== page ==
The European Union gave Tunisia, a nation experiencing a political and economic crisis, 100 million euros on Monday.
According to a statement released by the EU office in Tunisia, the program’s “aims to help economic recovery efforts and to cement the gains already achieved in the provision of social aid to needy persons and enterprises.”
EU Ambassador Marcus Cornaro and Minister of Economy and Planning Samir Said have signed an agreement authorizing an initial payment of 40 million euros to Tunisia under this scheme.
Once “effective progress in the execution of structural changes undertaken by Tunisia” has been accomplished, the remaining funds will be released.
Cornaro said, “We want to assist Tunisian families who experience the impacts of Russian aggression against Ukraine on energy and food costs, and promote the economic recovery as best we can after the COVID-19 epidemic.”
This donation “is part of the changes agreed by Tunisia with the International Monetary Fund (IMF) for a future program,” the statement reads.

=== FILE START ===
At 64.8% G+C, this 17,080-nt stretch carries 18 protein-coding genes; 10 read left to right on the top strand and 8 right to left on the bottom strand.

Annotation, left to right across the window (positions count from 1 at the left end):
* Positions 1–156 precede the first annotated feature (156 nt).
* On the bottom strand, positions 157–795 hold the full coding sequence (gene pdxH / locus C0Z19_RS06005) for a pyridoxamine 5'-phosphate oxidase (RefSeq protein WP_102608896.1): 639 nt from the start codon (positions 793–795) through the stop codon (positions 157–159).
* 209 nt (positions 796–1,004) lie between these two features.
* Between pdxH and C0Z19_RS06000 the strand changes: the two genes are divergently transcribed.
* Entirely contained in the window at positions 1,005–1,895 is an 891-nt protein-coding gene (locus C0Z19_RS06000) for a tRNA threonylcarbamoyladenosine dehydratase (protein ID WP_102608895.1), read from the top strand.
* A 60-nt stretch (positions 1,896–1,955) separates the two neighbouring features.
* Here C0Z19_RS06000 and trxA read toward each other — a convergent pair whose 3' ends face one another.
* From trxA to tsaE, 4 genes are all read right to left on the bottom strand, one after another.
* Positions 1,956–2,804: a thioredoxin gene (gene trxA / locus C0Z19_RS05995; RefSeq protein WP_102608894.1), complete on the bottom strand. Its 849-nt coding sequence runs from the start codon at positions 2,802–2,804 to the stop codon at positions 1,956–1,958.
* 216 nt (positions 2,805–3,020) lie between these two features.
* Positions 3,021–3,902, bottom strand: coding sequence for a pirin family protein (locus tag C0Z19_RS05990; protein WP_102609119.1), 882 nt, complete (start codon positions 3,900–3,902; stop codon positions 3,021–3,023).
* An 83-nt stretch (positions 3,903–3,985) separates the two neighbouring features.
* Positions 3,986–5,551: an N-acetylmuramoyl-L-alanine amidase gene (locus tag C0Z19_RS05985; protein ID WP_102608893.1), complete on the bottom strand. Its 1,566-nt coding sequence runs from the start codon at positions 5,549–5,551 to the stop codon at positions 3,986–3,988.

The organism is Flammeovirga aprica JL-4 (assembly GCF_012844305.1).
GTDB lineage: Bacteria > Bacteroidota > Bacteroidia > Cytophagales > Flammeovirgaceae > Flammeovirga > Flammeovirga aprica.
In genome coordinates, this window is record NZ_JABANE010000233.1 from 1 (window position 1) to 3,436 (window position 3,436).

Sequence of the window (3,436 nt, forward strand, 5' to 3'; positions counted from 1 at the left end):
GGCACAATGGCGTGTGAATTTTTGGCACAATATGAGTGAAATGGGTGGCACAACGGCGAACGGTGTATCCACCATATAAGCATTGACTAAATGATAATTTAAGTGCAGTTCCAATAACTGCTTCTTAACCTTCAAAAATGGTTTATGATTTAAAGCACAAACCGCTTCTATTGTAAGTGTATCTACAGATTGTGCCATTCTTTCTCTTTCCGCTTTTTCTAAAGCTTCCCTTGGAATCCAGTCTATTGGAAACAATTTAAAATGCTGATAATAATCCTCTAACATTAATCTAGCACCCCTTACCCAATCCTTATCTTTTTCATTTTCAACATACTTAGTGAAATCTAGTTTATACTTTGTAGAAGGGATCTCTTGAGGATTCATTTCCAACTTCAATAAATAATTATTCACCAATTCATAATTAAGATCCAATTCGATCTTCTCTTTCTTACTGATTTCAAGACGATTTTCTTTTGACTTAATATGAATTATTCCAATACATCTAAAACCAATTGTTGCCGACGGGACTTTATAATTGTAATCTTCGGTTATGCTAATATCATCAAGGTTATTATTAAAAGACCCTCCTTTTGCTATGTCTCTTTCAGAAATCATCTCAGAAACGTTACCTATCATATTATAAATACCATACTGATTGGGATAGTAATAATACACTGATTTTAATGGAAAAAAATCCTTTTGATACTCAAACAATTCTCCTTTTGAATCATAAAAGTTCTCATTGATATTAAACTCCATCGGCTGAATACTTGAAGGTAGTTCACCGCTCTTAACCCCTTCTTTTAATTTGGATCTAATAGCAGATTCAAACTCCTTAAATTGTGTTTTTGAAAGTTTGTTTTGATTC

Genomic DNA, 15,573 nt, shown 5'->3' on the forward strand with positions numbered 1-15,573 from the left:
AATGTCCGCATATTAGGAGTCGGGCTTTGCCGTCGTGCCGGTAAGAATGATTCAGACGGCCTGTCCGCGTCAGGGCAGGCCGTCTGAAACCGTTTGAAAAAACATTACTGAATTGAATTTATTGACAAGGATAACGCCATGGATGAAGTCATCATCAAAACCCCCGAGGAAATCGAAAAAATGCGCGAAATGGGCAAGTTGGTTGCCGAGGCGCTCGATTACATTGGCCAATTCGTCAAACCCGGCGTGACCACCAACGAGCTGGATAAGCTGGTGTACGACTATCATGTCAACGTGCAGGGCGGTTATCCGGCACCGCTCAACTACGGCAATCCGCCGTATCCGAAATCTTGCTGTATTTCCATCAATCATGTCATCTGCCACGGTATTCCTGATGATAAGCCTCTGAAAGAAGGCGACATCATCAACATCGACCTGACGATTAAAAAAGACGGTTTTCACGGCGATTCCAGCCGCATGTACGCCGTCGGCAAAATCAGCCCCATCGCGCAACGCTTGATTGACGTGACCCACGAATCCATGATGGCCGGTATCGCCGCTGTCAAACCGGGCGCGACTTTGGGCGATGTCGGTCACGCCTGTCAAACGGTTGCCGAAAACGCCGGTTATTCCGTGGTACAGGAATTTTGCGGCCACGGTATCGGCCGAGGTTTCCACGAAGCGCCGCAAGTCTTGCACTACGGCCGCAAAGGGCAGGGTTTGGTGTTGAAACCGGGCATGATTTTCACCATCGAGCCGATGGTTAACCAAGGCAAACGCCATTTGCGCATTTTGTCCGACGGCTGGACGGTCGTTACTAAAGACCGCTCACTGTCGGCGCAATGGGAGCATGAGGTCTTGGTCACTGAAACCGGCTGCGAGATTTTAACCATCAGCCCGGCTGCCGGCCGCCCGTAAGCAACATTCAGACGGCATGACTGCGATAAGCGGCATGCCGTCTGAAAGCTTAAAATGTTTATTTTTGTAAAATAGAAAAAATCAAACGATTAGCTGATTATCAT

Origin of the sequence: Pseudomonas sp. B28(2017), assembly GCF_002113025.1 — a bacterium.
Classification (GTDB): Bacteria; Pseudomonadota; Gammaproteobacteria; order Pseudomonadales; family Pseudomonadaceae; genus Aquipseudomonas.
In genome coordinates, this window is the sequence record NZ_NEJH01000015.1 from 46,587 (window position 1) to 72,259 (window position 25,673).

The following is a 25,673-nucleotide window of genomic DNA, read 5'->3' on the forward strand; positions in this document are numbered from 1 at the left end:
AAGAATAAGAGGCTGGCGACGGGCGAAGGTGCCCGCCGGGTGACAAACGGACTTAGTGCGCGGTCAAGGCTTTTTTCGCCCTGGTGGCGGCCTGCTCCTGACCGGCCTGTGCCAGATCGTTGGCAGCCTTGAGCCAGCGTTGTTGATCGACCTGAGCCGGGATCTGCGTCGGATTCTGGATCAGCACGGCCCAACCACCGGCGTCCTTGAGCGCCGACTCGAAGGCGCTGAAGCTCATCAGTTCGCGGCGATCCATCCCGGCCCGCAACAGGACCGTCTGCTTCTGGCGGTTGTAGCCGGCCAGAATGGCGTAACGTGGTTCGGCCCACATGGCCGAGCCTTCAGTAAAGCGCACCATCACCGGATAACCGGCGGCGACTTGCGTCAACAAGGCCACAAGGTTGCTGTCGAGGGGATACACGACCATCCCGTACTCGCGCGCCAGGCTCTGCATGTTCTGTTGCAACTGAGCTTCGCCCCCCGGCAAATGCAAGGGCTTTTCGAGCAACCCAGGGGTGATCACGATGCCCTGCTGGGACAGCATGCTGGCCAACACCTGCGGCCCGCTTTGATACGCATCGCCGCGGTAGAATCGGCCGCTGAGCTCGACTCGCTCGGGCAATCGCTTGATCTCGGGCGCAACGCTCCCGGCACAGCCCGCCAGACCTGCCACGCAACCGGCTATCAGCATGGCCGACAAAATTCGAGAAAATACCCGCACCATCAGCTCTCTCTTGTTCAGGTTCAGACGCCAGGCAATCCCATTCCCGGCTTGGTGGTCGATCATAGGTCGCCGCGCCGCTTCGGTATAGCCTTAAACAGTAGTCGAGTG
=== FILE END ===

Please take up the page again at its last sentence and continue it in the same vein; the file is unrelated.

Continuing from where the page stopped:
Since the revolution in 2011, Tunisia’s economy has struggled, with growth slowing to a crawl and unemployment skyrocketing due in large part to the Covid-19 epidemic.
The problem in Ukraine, a nation heavily reliant on imported food and gasoline in the face of skyrocketing costs, has been exacerbated by Russia’s invasion of the country in February.
Middle of October saw Tunisia get an IMF agreement in principle for a fresh loan of about $2.0 billion, to be distributed in installments beginning in December, as the country struggled under debt that exceeded 100% of GDP.
In exchange, the government has promised to implement reforms like the phased elimination of subsidized food and energy and the breakup of monopolistic state-owned businesses.
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